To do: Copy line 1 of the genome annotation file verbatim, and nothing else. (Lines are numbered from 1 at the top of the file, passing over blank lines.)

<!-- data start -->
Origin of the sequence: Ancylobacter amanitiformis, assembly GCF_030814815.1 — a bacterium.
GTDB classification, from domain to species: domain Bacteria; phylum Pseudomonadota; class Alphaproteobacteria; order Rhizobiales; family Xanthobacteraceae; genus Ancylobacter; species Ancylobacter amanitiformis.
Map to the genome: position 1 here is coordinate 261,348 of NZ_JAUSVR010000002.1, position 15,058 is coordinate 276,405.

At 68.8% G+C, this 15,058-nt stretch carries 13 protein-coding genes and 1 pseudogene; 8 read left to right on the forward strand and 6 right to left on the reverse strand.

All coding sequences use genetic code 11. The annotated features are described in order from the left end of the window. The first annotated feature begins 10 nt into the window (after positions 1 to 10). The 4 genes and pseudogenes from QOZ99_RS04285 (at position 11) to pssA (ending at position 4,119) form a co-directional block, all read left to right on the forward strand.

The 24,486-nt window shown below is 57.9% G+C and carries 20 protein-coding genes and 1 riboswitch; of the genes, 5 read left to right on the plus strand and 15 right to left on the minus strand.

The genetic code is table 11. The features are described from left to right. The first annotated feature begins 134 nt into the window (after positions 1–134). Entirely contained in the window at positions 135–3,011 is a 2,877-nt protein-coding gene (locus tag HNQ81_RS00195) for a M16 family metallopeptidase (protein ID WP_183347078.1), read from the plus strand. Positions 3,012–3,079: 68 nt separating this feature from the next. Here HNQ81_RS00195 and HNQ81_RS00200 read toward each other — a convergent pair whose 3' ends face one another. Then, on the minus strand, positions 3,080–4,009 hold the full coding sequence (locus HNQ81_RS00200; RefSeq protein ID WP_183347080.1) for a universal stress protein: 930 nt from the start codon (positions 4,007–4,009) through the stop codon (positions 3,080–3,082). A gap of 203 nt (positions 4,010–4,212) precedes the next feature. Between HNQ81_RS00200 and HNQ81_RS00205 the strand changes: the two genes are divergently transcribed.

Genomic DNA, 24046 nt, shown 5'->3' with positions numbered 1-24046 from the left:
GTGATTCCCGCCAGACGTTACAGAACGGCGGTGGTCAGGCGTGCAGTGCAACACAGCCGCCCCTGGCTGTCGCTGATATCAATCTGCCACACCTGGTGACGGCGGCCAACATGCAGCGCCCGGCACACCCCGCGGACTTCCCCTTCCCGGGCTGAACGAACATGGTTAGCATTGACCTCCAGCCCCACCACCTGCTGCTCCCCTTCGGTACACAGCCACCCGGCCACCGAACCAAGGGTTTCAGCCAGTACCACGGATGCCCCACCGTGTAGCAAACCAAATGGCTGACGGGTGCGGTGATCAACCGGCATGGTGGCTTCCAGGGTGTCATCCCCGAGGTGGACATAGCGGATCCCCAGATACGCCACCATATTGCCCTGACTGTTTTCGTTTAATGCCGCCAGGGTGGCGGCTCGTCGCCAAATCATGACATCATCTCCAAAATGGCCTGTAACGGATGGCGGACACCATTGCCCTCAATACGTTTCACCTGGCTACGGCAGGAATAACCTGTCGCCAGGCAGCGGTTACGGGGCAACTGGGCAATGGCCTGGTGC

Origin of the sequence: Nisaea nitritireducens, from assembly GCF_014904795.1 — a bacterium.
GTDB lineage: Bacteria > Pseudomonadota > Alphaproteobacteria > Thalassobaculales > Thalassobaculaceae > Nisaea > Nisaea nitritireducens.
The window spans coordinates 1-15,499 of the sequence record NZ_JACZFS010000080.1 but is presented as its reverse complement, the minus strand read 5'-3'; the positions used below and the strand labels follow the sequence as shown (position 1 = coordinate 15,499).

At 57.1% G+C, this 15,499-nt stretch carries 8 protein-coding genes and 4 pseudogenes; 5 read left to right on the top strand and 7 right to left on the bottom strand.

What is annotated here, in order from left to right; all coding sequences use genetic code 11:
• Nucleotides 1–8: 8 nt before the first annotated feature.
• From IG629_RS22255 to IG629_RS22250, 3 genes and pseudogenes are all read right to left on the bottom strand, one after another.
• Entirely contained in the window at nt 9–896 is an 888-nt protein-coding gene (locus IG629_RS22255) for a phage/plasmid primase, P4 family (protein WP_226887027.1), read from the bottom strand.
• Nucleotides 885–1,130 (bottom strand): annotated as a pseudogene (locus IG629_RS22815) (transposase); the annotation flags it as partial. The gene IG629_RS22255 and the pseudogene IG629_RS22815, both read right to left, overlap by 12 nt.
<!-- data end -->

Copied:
Origin of the sequence: Ancylobacter amanitiformis, assembly GCF_030814815.1 — a bacterium.